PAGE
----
This “super-Earth” outside our solar system might have the right atmosphere and temperature to have liquid water.
“This is the first time that we have discovered an atmosphere around a planet that is not a gas giant—a super-Earth,” University College London (UCL) researcher Angelos Tsiaras explained. “And it is within a habitable zone of a star. This means that it has the right temperature to host liquid water.”
Astronomers from UCL says they found the molecule signature of water vapor on K2-18b, an exoplanet 110 light-years away. If their research, published on September 11, 2019, is confirmed, K2-18b could be the only exoplanet to have both water in its atmosphere and temperatures that would allow liquid water on a rocky surface.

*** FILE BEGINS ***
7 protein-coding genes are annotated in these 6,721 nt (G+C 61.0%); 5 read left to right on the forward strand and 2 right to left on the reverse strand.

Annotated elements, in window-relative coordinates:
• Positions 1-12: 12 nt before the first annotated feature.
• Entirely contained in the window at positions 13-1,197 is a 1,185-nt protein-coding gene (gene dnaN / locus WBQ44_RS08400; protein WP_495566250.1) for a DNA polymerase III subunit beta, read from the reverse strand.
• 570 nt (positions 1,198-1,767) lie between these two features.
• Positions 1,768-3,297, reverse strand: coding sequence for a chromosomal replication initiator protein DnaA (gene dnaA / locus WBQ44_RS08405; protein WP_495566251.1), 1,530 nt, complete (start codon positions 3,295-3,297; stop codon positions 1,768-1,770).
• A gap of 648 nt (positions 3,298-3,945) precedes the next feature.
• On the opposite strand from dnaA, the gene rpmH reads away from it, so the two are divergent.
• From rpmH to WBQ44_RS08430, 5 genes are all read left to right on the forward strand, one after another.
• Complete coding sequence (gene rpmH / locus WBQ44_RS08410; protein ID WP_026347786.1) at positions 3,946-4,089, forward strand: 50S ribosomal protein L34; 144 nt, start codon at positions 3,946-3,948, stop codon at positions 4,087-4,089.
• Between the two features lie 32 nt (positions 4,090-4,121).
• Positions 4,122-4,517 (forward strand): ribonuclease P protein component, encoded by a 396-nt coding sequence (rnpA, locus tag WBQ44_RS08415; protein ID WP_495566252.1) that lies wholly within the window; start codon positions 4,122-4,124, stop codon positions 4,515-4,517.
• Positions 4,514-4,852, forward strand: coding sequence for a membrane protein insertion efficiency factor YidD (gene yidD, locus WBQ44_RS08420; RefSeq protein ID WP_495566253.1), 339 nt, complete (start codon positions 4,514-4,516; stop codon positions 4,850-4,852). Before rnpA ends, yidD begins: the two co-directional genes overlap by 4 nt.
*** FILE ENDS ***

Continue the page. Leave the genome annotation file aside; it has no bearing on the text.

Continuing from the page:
K2-18b is classified as a super-Earth, one of hundreds of exoplanets with a mass between those of Earth and Neptune. But the name doesn’t mean it is habitable for life as we know it.
“It’s not Earth-like, necessarily,” UCL lecturer Ingo Waldmann explained. “It’s a heavier planet and it has a hydrogen-dominated atmosphere, so it might be habitable, but we don’t know that quite yet.”
Astronomers used data for NASA’s Hubble Space Telescope to analyze how K2-18’s light filters through K2-18b’s atmosphere.